I'm constantly amazed by how many companies don't bother running honeypots, despite evidence that they're incredibly high-value, low-noise defense assets.
A honeypot is a computer software or device that exists simply to be attacked. You can take any computer -- typically one you're getting ready to decommission because it's old and underpowered -- and use it as a honeypot. Because it's no longer a legitimate production asset, no person or service should be connecting to it. When something (such as a hacker or malware) connects to it, the honeypot sends an alert that can trigger an immediate incident response.
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Honeypots are excellent early-warning systems. After a little fine-tuning, they're incredibly low noise, producing few false positives -- unlike firewalls or IDSes (intrusion detection systems). They can easily capture zero-day exploits, freshly minted malware, and roaming APT hackers. Honeypots are great at detecting malicious activity from both outsiders and insiders; they turn up rogue exploits the other tools miss. Best of all, they do it at very low cost with little ongoing maintenance.
Sticky business: Honeypots compared
In preparing for a recent customer engagement, I had the opportunity to check out the latest honeypot technology and see how the players were doing. Unfortunately, no one appears to be getting rich developing honeypot software. Of the 30 or so projects listed by the Honeynet Project, perhaps 90 percent are dead or headed in that direction. That's the bad news.
The good news is that great open source and commercial honeypot projects are alive and well.
Glastopf is a low-interaction, open source honeypot that emulates a vulnerable Web server. Running on Python, PHP, and MySQL, Glastopf can emulate literally thousands of vulnerabilities and is intended to be Web crawled, a recognition that today's attackers frequently use search engines to find innocent websites to infect. Glastopf has GUI management and reporting features, and it's actively maintained and updated.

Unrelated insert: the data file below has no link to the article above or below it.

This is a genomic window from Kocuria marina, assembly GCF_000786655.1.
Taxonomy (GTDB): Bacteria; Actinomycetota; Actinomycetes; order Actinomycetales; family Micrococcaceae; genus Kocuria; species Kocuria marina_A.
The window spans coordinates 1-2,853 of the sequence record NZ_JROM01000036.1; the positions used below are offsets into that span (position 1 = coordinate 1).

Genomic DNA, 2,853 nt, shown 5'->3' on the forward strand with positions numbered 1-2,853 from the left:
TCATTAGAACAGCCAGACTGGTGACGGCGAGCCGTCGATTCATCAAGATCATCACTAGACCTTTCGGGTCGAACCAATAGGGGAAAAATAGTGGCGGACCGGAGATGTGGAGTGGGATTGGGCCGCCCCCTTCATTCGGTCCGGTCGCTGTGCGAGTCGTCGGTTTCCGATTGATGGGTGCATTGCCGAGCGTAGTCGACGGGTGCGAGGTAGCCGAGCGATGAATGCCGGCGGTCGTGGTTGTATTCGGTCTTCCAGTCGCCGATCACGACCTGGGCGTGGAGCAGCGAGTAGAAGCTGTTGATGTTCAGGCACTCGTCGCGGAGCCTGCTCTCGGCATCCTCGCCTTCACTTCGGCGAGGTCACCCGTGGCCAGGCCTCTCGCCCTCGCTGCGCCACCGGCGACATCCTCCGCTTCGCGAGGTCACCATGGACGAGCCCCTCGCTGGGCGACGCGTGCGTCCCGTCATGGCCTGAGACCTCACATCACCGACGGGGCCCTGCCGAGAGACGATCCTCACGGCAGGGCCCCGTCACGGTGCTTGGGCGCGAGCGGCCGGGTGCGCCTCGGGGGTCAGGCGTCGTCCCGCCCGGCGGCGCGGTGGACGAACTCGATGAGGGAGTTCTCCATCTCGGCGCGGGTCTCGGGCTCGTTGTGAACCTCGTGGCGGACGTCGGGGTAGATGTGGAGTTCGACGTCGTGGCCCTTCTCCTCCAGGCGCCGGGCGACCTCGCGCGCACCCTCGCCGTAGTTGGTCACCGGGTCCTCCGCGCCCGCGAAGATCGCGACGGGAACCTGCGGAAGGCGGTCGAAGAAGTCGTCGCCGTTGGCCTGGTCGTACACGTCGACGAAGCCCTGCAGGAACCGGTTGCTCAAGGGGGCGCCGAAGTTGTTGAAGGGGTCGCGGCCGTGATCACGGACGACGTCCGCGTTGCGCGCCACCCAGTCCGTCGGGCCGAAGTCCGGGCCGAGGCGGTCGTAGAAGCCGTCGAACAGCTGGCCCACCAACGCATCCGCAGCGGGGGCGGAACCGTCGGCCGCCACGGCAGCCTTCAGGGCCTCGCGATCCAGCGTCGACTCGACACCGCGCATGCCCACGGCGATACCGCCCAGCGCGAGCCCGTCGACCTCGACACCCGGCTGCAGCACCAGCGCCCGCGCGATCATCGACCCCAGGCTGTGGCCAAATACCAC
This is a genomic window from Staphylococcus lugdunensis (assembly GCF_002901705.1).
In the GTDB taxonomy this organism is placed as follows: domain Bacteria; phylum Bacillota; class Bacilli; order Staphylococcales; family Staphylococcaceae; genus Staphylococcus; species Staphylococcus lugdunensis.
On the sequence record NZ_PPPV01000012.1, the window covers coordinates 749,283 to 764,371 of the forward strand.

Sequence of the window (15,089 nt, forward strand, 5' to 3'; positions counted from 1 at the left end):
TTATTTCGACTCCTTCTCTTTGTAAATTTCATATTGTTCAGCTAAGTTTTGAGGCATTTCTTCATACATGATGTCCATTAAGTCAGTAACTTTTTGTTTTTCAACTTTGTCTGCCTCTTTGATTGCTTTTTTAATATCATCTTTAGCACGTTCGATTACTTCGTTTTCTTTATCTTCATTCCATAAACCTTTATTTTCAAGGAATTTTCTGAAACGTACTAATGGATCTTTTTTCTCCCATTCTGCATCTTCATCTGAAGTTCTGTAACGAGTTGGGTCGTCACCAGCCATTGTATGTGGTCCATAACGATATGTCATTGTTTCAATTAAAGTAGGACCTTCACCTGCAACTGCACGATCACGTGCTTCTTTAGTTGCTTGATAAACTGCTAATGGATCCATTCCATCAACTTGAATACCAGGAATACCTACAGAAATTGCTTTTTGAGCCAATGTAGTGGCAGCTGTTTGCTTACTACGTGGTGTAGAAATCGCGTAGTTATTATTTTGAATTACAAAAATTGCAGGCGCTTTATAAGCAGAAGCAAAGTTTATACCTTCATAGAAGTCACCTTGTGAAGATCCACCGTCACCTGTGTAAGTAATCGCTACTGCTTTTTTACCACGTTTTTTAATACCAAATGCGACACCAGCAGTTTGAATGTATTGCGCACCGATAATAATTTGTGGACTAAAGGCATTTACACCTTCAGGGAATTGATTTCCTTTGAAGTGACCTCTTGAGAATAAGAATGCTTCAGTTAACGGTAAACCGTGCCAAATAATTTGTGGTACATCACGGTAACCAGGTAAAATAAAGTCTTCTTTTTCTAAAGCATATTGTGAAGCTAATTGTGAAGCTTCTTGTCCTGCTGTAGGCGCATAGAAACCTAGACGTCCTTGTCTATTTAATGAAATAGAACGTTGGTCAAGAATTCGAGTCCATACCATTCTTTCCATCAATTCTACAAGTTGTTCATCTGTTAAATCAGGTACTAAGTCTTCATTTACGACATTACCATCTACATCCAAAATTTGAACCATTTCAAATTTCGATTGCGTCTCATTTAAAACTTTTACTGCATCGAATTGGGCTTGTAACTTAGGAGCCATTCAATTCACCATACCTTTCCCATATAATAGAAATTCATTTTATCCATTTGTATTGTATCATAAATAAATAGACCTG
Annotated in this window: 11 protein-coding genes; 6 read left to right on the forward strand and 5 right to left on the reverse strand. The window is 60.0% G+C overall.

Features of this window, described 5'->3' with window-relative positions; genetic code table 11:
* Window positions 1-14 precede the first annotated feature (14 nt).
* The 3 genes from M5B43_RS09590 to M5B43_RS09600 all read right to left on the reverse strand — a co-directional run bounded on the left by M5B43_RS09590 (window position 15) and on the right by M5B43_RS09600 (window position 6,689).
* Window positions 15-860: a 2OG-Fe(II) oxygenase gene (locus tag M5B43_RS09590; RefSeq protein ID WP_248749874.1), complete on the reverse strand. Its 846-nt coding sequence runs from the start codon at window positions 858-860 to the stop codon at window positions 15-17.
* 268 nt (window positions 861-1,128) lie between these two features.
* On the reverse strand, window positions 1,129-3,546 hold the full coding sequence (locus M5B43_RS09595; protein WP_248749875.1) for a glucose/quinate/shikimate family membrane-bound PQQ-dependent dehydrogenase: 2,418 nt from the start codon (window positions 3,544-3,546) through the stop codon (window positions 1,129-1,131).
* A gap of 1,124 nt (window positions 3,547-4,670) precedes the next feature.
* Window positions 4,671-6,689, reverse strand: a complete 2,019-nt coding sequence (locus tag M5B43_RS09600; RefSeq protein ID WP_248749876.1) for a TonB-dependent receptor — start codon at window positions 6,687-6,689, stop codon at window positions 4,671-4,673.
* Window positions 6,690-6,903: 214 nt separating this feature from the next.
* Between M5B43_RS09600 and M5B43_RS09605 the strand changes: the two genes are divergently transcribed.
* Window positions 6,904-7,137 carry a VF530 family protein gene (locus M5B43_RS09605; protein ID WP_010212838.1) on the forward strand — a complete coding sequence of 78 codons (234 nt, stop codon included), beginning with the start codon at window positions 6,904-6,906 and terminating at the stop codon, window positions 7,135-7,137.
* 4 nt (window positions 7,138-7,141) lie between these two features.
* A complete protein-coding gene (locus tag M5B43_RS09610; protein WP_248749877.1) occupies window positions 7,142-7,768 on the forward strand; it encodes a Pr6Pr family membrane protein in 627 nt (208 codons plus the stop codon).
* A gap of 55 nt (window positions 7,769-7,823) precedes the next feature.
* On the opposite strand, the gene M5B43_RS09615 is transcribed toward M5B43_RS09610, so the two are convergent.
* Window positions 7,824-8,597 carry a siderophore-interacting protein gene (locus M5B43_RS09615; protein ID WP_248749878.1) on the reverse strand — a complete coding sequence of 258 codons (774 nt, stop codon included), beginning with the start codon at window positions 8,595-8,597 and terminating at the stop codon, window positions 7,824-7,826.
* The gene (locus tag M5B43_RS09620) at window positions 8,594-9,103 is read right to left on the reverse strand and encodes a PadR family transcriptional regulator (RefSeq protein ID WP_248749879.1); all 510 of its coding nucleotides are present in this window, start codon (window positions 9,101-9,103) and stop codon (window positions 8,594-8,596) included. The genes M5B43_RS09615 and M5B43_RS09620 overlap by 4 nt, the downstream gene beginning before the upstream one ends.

Specter, a commercial honeypot, hasn't been updated significantly in years, but it's still actively sold and supported. It's GUI-based and has a few interesting features (it updates its own content, has "marker" files that can be used to trace hackers, and more) that make it a honeypot to check out.
I also like the free USB emulation honeypot known as Ghost USB. It mounts as a fake USB drive to enable easier capture and analysis of malware that uses USB drives to replicate. It could come in very handy during the next USB worm outbreak.
But my favorite commercial honeypot, KFSensor, still leads the way by a large margin. It's easily the most feature-rich and mature honeypot product out there. Its developer continues to add new features, and while this post isn't an official Test Center review, I can't find anything else that holds a candle close to it. If you want a great commercial honeypot product with enterprise features, KFSensor is it.
Just deploy it
If you're not running a honeypot, now's the time. I can tell you from experience: They work. I've never installed a production honeypot that failed to catch some malicious behavior or software within a few days. If you're worried about zero days, APT hackers, or rogue insiders, you can't beat honeypots as a solid early-warning defense.
I don't care how well the malware is written or how good the hacker is -- a malicious actor moving laterally in a network is going to have to at least touch boxes. With a few honeypots deployed in strategic places, it's a lot easier to ferret out the bad guys and their rogue software.
If you're not running one and you claim to care about security, what's your excuse?
This story, "No honeypot? Don't bother calling yourself a security pro," was originally published at InfoWorld.com. Keep up on the latest developments in network security and read more of Roger Grimes' Security Adviser blog at InfoWorld.com. For the latest business technology news, follow InfoWorld.com on Twitter.